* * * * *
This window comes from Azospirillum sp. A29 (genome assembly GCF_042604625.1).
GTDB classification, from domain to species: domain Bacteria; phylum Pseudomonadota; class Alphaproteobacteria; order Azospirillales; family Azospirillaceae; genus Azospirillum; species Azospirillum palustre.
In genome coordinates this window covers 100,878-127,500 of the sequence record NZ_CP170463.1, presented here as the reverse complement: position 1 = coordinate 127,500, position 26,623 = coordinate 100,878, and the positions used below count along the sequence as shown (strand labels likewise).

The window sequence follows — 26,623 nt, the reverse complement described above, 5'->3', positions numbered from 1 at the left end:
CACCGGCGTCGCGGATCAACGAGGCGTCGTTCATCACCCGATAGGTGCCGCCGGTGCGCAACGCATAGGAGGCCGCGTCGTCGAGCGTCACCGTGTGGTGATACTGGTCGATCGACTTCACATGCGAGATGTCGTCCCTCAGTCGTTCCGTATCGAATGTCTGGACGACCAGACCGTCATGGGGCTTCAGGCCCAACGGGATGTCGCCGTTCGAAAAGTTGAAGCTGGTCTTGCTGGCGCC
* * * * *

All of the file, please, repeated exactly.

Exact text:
This window comes from Azospirillum sp. A29 (genome assembly GCF_042604625.1).
GTDB classification, from domain to species: domain Bacteria; phylum Pseudomonadota; class Alphaproteobacteria; order Azospirillales; family Azospirillaceae; genus Azospirillum; species Azospirillum palustre.
In genome coordinates this window covers 100,878-127,500 of the sequence record NZ_CP170463.1, presented here as the reverse complement: position 1 = coordinate 127,500, position 26,623 = coordinate 100,878, and the positions used below count along the sequence as shown (strand labels likewise).

The window sequence follows — 26,623 nt, the reverse complement described above, 5'->3', positions numbered from 1 at the left end:
CACCGGCGTCGCGGATCAACGAGGCGTCGTTCATCACCCGATAGGTGCCGCCGGTGCGCAACGCATAGGAGGCCGCGTCGTCGAGCGTCACCGTGTGGTGATACTGGTCGATCGACTTCACATGCGAGATGTCGTCCCTCAGTCGTTCCGTATCGAATGTCTGGACGACCAGACCGTCATGGGGCTTCAGGCCCAACGGGATGTCGCCGTTCGAAAAGTTGAAGCTGGTCTTGCTGGCGCC